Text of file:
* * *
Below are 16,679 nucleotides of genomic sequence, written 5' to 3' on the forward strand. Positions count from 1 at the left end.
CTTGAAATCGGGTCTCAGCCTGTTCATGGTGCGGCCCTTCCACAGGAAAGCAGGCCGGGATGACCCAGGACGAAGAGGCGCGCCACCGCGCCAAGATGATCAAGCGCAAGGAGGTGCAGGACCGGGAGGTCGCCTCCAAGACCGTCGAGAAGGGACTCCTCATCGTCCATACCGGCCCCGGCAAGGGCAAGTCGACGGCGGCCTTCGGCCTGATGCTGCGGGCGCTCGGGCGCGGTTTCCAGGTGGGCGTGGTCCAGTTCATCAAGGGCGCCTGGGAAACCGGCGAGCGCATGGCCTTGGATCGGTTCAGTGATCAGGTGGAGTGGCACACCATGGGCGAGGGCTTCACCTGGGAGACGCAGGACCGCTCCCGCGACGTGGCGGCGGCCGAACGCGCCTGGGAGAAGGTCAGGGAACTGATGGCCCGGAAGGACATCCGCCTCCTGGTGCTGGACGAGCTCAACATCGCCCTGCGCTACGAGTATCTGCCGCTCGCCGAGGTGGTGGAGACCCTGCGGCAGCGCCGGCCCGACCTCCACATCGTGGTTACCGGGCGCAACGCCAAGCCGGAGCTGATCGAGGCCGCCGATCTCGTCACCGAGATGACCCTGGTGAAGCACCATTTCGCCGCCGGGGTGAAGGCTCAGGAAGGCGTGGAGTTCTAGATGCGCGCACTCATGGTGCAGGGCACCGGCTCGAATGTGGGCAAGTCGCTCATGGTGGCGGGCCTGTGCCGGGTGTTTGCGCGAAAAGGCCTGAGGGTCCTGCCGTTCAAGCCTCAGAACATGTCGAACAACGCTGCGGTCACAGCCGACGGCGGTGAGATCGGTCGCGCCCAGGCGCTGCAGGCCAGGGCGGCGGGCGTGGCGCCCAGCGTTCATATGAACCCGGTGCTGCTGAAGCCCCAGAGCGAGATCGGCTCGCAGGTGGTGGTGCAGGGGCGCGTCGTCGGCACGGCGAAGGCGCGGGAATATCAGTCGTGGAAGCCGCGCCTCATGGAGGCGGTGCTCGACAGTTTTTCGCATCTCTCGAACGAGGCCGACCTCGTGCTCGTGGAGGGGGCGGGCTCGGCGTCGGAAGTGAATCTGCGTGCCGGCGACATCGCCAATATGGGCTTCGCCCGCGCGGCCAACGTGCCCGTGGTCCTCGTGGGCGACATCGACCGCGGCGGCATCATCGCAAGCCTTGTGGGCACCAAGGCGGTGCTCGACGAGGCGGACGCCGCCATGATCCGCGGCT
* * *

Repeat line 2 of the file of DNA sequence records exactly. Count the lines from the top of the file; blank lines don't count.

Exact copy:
CTTGAAATCGGGTCTCAGCCTGTTCATGGTGCGGCCCTTCCACAGGAAAGCAGGCCGGGATGACCCAGGACGAAGAGGCGCGCCACCGCGCCAAGATGATCAAGCGCAAGGAGGTGCAGGACCGGGAGGTCGCCTCCAAGACCGTCGAGAAGGGACTCCTCATCGTCCATACCGGCCCCGGCAAGGGCAAGTCGACGGCGGCCTTCGGCCTGATGCTGCGGGCGCTCGGGCGCGGTTTCCAGGTGGGCGTGGTCCAGTTCATCAAGGGCGCCTGGGAAACCGGCGAGCGCATGGCCTTGGATCGGTTCAGTGATCAGGTGGAGTGGCACACCATGGGCGAGGGCTTCACCTGGGAGACGCAGGACCGCTCCCGCGACGTGGCGGCGGCCGAACGCGCCTGGGAGAAGGTCAGGGAACTGATGGCCCGGAAGGACATCCGCCTCCTGGTGCTGGACGAGCTCAACATCGCCCTGCGCTACGAGTATCTGCCGCTCGCCGAGGTGGTGGAGACCCTGCGGCAGCGCCGGCCCGACCTCCACATCGTGGTTACCGGGCGCAACGCCAAGCCGGAGCTGATCGAGGCCGCCGATCTCGTCACCGAGATGACCCTGGTGAAGCACCATTTCGCCGCCGGGGTGAAGGCTCAGGAAGGCGTGGAGTTCTAGATGCGCGCACTCATGGTGCAGGGCACCGGCTCGAATGTGGGCAAGTCGCTCATGGTGGCGGGCCTGTGCCGGGTGTTTGCGCGAAAAGGCCTGAGGGTCCTGCCGTTCAAGCCTCAGAACATGTCGAACAACGCTGCGGTCACAGCCGACGGCGGTGAGATCGGTCGCGCCCAGGCGCTGCAGGCCAGGGCGGCGGGCGTGGCGCCCAGCGTTCATATGAACCCGGTGCTGCTGAAGCCCCAGAGCGAGATCGGCTCGCAGGTGGTGGTGCAGGGGCGCGTCGTCGGCACGGCGAAGGCGCGGGAATATCAGTCGTGGAAGCCGCGCCTCATGGAGGCGGTGCTCGACAGTTTTTCGCATCTCTCGAACGAGGCCGACCTCGTGCTCGTGGAGGGGGCGGGCTCGGCGTCGGAAGTGAATCTGCGTGCCGGCGACATCGCCAATATGGGCTTCGCCCGCGCGGCCAACGTGCCCGTGGTCCTCGTGGGCGACATCGACCGCGGCGGCATCATCGCAAGCCTTGTGGGCACCAAGGCGGTGCTCGACGAGGCGGACGCCGCCATGATCCGCGGCT